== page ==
Callery Pears does more on this EP than some artists could aspire to do in a lifetime. Hyperbole is just another word to me. Don't even try to bring it up.
This EP—at 6 songs long—has a little bit of everything for everyone. The first song alone begins with a wonderful 8-bit, lofi jam that BMO would rock out to and ends with a fanfare fit for a king with lead singer Max Astle yelling, “cause I like that,” like he’s responding to Kirk Cousins’ infamous rhetorical question.
Earlier I said my one sentence review wasn’t sufficient to do justice to this album, so it only makes sense to distill it down even further into a single word, that word being bombastic. There is a powerful punch behind each song. At times, this EP feels like the climax of the film Garden State. Sometimes all you need is to scream into the void, only Callery Pears screams accompanied by a horn section. Before I move on, a distinction should be made here. The horn section (at least in their live performances) consists of a trumpet, a saxophone, and a bass clarinet, and they do more with that than anybody could ever dream of.
Similar to the quiet verse, loud chorus structure that defined of the '90s (and so much music that came after), Dear Friend’s signature sound is the juxtaposition of minimal sound and turning it up to eleven, which is exactly how you should listen to each song: turned up to eleven. When you least expect it, the horns come cascading down to combine with the near desperation in the vocals, creating a since of earnestness only true passion can provide. This makes the EP a conversation nightmare, meaning if you want to have a conversation while listening to it, then you better be ready to adjust the volume constantly or not have a conversation at all. Even better luck if you're seeing them live. Bring ear protection, or be ready to have tinnitus for the next week.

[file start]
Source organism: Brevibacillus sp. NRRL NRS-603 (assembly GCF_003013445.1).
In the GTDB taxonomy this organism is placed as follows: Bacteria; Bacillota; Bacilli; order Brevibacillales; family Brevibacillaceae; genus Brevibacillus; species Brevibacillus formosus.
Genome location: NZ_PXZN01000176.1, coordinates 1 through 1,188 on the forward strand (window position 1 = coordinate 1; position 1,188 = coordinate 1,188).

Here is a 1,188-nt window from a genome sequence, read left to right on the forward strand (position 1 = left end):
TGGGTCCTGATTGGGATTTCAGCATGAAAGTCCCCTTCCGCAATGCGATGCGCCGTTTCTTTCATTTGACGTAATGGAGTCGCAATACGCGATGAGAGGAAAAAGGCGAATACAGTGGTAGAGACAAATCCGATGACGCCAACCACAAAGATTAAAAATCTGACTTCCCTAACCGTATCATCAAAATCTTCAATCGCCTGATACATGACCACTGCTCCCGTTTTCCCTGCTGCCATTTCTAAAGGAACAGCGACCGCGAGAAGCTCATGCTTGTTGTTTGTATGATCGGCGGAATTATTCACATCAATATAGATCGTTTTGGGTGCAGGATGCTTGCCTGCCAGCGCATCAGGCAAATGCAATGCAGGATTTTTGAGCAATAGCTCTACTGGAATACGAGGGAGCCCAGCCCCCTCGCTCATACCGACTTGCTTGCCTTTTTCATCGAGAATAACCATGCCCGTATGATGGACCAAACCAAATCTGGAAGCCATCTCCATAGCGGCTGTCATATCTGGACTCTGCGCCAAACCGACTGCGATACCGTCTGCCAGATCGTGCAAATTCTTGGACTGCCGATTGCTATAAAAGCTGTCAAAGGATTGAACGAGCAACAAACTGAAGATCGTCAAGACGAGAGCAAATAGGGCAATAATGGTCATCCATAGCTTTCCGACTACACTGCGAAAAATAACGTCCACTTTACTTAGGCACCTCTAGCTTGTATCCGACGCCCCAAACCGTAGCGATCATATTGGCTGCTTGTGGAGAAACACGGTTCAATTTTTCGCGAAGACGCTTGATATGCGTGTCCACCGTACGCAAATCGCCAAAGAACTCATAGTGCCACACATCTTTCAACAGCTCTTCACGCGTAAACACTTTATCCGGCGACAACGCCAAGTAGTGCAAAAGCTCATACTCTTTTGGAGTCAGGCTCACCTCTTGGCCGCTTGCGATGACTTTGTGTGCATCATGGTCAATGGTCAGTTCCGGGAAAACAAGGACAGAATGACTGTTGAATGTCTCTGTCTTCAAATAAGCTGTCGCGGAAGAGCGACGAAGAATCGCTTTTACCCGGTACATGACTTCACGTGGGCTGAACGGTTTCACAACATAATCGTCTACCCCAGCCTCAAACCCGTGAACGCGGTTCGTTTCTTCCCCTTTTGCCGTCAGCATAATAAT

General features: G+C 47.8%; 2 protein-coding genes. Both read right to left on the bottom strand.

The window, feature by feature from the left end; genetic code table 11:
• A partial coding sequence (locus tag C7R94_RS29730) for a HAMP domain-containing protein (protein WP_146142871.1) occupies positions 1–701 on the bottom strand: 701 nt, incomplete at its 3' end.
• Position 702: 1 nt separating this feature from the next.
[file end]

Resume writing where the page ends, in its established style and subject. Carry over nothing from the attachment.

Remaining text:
I would be remiss if I didn’t at least mention the lyrics. There are some true gems in there like the following from “Six Figures”:
You over looked your shit-shined motives
And failed to recognize that joy comes as we
Emulate our best selves
Not imitate the best of somebody else
If it were the '90s, these guys would be discussing whether or not to sell out and sign to a major label. Well, no need for the hypothetical. You know how I know for a fact these guys would never sell out? Go get on his Instagram, and there he is doing a recorder cover of "Starlight" by Muse. One of many recorder covers. That’s integrity. That’s art.